Daniel J. Radek's description of the retail market as bifurcated is complementary to the recommendations made in this article. He described the market's overall improvement as of the end of 2017 as follows: "This overall improvement belies a bifurcated market with better positioned and managed properties significantly outperforming other retail properties that are poorly located or undermanaged." (2)

E-commerce is Growing, Spending Patterns Are Changing

Retail real estate has become perhaps the riskiest property type. How much of this is due to e-commerce? Exhibit 1 graphs e-commerce against traditional store retail sales, (3) while Exhibit 2 shows that the impact of e-commerce on some retail goods is far greater than for other types of retail products. For some retail goods such as liquor, the

impact of e-commerce is zero, while for GAFO retail businesses (4) the e-commerce penetration is now one out of every four dollars spent, as shown in Exhibit 2. Growing e-commerce in GAFO spending is impacting retail real estate throughout the United States.

The millennial generation, which includes some 71 million persons, (5) is entering strong earning years, while the baby boomers are spending less on retail as they age. The higher likelihood of millennial ordering products online will continue to grow e-commerce. A study by the International Council of Shopping Centers (ICSC) monitors spending patterns for millennials, and forecasts that their historical higher spending on health care and education, and diminished spending on clothing and footwear will become even more pronounced as they age. (6)

Amazon.com has grown from a small online bookstore, with first full-year sales of $16 million in 1996, to a behemoth offering most retail products, with 2017 sales of $178 billion. Amazon's revenues were 100% from e-commerce until its 2017 purchase of Whole Foods, a supermarket chain with $16 billion in sales. Amazon's growth (including international revenues) has been impressive:

* Revenues grew from $610 million in 1998 to $3.93 billion in 2002, a compound growth rate of 59%.

* Revenues were $10.7 billion by 2006, a 2002-2006 compound growth rate of 28%.

* Revenues were $34.2 billion by 2010, a 2006-2010 compound growth rate of 34%.

* Revenues were $89.0 billion by 2014, a 2010-2014 compound growth rate of 27%.

* Revenues were $177-9 billion by 2017, a 2014-2017 compound growth rate of 26%.

Exhibit 3 shows that Amazon's share of US e-commerce grew from 5% in 2004 to 28% for the first six months of 2018. (7)

In summary, e-commerce is driving US retail, and Amazon is driving e-commerce. Seismic changes are occurring in how money is spent, and e-commerce is now having substantial negative impact on retail stores for certain goods, with the GAFO group being hit especially hard. Appraisers, therefore, should perform thorough market analysis to forecast the future demand for all retail properties, whether leased fee, fee simple, freestanding, or multitenant.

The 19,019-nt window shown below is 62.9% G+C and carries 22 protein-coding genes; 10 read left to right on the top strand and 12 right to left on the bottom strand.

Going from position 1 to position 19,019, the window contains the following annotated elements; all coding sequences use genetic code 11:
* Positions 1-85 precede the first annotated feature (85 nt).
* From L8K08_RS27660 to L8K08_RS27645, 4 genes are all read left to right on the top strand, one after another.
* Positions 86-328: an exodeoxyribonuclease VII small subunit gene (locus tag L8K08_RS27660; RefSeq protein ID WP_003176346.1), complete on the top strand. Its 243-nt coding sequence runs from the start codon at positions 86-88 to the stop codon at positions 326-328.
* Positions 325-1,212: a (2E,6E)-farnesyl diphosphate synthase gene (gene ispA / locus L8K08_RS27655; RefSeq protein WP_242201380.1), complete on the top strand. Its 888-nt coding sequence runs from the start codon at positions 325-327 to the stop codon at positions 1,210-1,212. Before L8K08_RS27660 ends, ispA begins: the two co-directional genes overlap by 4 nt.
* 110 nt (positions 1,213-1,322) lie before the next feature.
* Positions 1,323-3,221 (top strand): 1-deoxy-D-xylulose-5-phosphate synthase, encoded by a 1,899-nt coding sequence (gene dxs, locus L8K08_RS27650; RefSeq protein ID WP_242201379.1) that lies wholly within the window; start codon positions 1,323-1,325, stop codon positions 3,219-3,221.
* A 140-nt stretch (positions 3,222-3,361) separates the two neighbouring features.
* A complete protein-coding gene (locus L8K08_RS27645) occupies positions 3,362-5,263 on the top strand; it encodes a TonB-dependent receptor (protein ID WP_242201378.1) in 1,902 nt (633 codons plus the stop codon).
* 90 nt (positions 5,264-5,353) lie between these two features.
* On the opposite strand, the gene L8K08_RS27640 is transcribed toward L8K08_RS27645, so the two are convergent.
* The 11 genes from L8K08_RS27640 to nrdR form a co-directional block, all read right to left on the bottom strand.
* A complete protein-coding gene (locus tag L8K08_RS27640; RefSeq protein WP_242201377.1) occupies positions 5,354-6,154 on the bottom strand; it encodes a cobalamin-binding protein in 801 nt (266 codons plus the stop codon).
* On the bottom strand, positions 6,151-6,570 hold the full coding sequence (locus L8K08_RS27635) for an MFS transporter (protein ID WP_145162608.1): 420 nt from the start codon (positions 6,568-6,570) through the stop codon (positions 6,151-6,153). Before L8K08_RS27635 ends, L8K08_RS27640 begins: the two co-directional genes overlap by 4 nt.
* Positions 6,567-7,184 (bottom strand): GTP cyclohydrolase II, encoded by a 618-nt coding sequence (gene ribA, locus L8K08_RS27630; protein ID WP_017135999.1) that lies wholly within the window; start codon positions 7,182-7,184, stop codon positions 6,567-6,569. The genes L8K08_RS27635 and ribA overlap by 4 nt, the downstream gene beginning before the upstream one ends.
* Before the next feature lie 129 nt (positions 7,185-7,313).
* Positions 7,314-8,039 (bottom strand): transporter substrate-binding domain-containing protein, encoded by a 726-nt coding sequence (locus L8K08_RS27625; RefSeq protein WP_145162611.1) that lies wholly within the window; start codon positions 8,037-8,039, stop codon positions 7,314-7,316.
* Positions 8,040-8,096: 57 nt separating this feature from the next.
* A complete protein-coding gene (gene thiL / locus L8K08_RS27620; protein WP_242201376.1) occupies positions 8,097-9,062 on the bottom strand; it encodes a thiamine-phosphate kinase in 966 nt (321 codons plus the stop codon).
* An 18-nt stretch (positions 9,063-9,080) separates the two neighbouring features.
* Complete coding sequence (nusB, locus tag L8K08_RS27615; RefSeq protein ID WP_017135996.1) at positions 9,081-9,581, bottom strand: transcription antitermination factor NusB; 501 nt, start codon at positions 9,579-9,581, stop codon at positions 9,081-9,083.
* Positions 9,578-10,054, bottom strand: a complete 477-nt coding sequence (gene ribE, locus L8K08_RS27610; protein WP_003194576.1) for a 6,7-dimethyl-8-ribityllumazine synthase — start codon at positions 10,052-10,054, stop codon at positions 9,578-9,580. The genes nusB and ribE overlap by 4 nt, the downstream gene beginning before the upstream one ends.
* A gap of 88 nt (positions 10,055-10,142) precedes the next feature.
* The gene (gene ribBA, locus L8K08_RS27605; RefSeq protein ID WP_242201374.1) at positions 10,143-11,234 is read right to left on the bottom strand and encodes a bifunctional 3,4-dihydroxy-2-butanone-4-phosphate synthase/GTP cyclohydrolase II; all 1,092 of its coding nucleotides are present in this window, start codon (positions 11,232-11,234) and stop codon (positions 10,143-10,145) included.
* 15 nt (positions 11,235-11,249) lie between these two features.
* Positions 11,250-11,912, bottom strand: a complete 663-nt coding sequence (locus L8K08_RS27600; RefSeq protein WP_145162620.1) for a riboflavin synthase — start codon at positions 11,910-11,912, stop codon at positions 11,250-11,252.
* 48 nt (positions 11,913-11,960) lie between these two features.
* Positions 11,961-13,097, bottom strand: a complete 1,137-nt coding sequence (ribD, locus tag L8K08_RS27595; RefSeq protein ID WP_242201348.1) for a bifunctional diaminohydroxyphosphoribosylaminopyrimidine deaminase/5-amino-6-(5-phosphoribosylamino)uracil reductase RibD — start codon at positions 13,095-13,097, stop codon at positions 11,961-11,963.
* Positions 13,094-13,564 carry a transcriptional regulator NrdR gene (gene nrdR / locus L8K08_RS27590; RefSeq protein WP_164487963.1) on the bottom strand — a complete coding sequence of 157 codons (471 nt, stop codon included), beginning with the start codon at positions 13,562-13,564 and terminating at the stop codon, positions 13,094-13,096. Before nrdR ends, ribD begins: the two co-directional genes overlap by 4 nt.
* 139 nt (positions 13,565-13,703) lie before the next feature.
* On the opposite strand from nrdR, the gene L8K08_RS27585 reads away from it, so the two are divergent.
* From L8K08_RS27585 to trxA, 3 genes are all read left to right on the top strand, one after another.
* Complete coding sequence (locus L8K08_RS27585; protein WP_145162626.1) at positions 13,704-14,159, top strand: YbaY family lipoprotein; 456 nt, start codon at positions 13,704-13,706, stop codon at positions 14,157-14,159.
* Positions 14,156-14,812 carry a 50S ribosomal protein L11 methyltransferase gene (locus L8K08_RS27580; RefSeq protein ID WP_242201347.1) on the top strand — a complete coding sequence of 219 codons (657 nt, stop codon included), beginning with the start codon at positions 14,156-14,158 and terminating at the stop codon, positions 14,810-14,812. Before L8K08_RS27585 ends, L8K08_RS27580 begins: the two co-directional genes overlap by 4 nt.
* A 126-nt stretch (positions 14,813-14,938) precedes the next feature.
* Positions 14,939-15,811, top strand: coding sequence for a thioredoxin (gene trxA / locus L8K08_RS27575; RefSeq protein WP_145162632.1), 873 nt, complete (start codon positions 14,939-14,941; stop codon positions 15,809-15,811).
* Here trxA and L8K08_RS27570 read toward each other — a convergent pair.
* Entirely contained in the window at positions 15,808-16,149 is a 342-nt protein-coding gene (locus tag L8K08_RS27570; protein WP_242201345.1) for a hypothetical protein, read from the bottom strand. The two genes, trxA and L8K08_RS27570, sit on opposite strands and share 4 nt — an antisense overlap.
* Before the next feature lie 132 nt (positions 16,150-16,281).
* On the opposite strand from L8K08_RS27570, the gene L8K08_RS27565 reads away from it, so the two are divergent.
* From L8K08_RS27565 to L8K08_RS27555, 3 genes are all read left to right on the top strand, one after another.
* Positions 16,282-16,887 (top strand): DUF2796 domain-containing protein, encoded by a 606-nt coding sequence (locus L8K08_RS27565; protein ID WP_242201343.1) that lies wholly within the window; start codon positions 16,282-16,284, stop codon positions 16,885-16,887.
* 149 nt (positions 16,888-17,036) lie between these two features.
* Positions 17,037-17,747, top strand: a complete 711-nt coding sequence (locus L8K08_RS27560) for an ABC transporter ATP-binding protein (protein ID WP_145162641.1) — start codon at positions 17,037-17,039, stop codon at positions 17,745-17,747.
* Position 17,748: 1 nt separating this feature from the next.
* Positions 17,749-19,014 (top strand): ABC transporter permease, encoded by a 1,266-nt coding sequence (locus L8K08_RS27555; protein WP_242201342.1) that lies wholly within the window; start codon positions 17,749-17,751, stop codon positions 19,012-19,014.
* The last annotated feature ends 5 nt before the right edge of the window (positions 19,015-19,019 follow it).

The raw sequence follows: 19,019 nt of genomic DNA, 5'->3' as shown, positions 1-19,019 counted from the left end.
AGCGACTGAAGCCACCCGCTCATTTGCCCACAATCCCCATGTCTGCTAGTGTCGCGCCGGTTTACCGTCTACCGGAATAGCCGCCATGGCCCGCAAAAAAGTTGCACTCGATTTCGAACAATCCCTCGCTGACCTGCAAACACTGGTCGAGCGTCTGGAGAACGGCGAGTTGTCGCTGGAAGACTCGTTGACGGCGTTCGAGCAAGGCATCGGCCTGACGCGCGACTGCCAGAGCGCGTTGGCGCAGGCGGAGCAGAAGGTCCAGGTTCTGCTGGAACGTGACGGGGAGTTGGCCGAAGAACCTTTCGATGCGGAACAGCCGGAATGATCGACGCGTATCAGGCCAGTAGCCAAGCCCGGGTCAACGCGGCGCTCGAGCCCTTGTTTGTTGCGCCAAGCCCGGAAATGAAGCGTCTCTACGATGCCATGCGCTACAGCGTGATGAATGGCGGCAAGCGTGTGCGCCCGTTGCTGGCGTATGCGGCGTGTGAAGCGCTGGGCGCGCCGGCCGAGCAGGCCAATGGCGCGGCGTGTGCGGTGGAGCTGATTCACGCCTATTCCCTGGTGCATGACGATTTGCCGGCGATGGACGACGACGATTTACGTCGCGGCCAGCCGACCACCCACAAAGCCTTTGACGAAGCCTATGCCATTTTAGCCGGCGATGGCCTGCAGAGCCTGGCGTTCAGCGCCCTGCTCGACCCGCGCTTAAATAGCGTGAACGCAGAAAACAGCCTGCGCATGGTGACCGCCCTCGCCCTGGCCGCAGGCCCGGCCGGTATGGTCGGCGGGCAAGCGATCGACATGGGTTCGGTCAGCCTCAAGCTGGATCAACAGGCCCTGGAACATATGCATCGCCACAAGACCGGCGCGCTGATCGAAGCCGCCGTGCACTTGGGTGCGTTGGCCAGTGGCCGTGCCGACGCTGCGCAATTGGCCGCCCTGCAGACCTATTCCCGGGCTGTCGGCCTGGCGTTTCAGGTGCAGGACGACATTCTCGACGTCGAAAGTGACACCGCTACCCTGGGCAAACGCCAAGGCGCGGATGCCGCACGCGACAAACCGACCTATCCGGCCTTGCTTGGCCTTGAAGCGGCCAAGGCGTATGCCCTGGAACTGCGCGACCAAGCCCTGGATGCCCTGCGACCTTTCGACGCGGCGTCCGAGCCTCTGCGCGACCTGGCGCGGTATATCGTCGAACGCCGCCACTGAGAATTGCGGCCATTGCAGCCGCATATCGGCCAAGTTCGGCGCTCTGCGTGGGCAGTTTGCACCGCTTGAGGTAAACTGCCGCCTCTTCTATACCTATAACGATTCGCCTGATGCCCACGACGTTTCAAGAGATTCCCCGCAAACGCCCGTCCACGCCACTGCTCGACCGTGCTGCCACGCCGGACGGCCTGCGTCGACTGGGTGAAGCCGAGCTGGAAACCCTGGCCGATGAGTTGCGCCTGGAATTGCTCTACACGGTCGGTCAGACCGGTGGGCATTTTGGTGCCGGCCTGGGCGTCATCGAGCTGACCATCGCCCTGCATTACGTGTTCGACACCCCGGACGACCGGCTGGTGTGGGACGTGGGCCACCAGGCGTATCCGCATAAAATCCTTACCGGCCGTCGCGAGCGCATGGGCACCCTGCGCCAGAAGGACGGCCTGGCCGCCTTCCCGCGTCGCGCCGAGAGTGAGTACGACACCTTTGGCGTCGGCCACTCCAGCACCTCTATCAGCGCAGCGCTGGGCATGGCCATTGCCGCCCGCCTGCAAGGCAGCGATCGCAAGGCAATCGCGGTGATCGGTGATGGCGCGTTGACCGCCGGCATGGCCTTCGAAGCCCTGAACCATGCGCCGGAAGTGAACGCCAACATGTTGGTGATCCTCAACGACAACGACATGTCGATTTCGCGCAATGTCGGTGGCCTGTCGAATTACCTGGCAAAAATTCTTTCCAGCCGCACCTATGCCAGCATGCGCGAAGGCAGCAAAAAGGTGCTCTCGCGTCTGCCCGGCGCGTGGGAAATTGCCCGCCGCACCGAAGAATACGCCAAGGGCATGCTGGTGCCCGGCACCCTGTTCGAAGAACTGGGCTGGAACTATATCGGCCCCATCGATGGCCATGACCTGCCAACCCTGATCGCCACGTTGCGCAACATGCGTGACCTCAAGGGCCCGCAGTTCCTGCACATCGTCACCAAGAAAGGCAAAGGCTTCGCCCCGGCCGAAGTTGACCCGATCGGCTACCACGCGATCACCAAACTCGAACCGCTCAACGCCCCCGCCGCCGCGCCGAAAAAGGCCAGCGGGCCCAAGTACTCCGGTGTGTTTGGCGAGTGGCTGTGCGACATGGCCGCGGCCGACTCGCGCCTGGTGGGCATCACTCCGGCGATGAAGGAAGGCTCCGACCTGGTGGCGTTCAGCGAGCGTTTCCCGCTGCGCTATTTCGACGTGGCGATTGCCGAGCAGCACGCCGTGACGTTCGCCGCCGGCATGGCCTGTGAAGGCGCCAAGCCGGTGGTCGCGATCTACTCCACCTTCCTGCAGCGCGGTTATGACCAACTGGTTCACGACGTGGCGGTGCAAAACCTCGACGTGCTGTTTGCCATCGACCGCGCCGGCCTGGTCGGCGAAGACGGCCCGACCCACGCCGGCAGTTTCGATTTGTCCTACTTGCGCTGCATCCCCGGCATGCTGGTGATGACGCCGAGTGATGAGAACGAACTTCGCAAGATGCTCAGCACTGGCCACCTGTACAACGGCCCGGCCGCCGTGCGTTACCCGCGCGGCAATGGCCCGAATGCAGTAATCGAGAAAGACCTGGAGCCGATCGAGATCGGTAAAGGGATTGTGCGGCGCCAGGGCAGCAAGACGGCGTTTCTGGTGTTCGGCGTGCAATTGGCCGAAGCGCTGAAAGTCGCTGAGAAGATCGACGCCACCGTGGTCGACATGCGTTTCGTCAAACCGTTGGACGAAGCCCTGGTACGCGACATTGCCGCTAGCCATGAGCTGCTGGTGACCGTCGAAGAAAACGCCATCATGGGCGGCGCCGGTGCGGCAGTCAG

You Can't Get the Value Right If You Get the Market Analysis Wrong

This article suggests that an analysis of the degree of favorability of the land and improvements to the current occupant, combined with an analysis of the financial success of that occupant, should be done early in the appraisal process. This analysis can determine if a re-leasing of the property and new tenant improvements will be necessary within the next several years. If there is a better alternate location for a business, or if the improvements lack functionality, the occupant is not likely to extend the lease. If the property is owner-occupied, the ownership may search for a better location and/or improvements. However, even if the location and improvements are ideal for the occupant, the property will likely "go dark" if the occupant's business is failing at that site. (8)

The preceding statements conflict with the 2009 Appraisal Journal article, "You Can't Get the Value Right If You Get the Rights Wrong," by David C. Lennhoff. (9) In that article, Lennhoff states that a fee simple appraisal must consider that "[t]he cost to build and worth to the initial owner or tenant well exceeds what the property would be able to command on the market for either lease or sale." (10) He further states that the appraisal of a fee simple interest must consider a sale of the property to a second-generation user. This article disagrees, as did writers of the "Letters to the Editor."

This article argues that only after a thorough market analysis, combined with a highest and best use analysis focused on the success of the current use, can an appraiser opine who the likely buyer will be and the value to that buyer.

As Lennhoff noted, one reason a discount is needed for the assumed sale for a second-generation use is because many owner-occupied properties are build-to-suit. The Dictionary of Real Estate, sixth edition, does not define build-to-suit, but it does define first-generation space and special-purpose property.

First-generation space. A building or space designed to be functionally and economically efficient for the original tenant or a similar class of tenants over a period of time, during which...